Please join us for the EAIA Eastfield Historic Trades Sampler July 28-31, 2016 You can learn more about this event here: Description of program More info in this related blog post You can register online via the Pay Pal Button Below: Staying in the Village?
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Summer has been very busy but I have managed to get some weaving, dyeing, and spinning done.
Quick links on this page Kett's Rebellion 1549 Haverhill's two churches 1551 Lady Jane & Queen Mary 1553 England Catholic again 1555 England Protestant again 1559 Suffolk has own Sheriff 1576 Royal Progress to Norwich 1578 Spanish Armada 1588 Suffolk's Puritan clergy 1597 Gunpowder Plot 1605 Bury's first Charter 1606 Bury gets two MP's 1614 Hard times in Bury 1622 Laud attacks Puritans 1633 First Civil War 1642 Second Civil War 1648 King Charles I executed 1649 Restoration of Charles II 1660 Euston Hall society 1671 King now runs Corporation 1684 Glorious Revolution 1688 Celia Fiennes Tour 1698 Foot of Page 1699 Prior to the Dissolution of the Monasteries the Abbot of the Abbey of St Edmund upheld the King's law and imposed, and collected, taxes in the whole of the area later to become West Suffolk. The last abbot, John Reeve, was given a pension, and may have lived his remaining days in this house in Crown Street.
He died within a few months of the surrender of the abbey, and may never have received his generous pension of £333.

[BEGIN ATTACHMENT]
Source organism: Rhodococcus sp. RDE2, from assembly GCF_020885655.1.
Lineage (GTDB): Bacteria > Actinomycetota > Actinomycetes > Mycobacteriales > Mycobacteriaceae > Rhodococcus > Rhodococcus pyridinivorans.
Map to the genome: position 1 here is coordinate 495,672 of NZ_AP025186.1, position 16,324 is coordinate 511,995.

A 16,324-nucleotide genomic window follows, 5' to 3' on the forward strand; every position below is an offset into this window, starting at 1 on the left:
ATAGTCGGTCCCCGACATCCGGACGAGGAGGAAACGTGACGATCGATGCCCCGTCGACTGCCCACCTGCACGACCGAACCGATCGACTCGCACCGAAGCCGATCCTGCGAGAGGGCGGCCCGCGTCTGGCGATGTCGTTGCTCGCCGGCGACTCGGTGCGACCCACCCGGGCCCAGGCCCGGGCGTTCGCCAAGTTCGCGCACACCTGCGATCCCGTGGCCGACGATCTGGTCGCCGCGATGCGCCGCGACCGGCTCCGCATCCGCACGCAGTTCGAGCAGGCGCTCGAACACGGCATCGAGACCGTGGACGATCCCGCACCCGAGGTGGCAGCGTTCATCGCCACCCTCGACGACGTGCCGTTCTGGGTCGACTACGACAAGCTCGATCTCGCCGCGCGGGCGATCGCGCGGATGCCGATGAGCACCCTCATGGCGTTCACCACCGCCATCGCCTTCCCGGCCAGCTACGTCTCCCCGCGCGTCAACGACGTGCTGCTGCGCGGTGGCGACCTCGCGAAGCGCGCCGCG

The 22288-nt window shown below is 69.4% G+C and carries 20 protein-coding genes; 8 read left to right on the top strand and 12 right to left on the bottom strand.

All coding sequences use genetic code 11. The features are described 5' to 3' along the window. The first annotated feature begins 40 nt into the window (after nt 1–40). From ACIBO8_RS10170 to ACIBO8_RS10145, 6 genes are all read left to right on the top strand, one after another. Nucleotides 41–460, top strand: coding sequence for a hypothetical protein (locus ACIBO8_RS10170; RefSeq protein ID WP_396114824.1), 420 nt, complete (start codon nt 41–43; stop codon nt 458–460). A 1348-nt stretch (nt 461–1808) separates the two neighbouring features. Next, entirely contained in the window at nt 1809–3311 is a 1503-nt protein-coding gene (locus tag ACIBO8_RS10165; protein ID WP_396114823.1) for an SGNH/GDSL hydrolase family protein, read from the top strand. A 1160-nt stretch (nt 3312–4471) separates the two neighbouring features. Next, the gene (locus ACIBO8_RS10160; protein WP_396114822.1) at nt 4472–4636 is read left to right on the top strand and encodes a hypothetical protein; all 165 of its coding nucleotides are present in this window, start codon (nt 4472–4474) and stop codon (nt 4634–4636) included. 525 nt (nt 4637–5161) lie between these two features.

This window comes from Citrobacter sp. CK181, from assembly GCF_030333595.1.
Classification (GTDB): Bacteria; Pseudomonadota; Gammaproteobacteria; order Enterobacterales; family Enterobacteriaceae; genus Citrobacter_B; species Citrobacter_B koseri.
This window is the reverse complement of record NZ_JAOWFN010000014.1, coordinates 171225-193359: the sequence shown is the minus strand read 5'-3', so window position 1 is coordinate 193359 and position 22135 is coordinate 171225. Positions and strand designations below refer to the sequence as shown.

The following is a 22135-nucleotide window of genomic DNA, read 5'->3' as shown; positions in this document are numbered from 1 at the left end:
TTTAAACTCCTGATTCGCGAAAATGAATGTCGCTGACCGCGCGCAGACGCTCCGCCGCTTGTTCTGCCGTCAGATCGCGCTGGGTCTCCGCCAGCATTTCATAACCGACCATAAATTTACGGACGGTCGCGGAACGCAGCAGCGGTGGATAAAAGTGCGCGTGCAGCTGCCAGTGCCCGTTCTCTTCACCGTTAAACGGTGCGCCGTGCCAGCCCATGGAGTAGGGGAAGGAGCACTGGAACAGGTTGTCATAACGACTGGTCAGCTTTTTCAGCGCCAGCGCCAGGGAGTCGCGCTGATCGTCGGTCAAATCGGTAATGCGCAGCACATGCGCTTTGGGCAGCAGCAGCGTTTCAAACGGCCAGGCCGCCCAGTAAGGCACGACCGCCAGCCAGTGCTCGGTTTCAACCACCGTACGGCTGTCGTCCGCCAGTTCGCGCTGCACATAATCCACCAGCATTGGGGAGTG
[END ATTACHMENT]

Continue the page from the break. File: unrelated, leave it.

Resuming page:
During the time of the abbey any form of local self determination by the townspeople of Bury existed solely through the Candlemas Guild and later the Guildhall Feoffment Trust.
The property of the Abbey of St Edmund was surrendered to the Crown on 4th November 1539 but much of the wealth had already been confiscated in the previous year.
After the dissolution in 1539, the rights of the Abbot returned to the Crown.
The government of the town was largely ignored by the new owners of the abbey lands and privileges, and any joint actions continued to be carried out through the Guildhall Feoffees, largely without any formal legal backing.
Over the next hundred years local government would replace the Abbots' Rule, but religious differences would cause bitter divisions in the country.
However, the town had now lost the use of the great library of the abbey, the access to the several hospitals which the monks had run, the grammar school was closed, and the various charities and good works of the monks were suddenly gone.
The poorest in society would suffer most from many of these changes.
The library of books at the abbey does not seem to have attracted much attention from collectors at the time, and M R James thought that they were mostly acquired by local Bury people.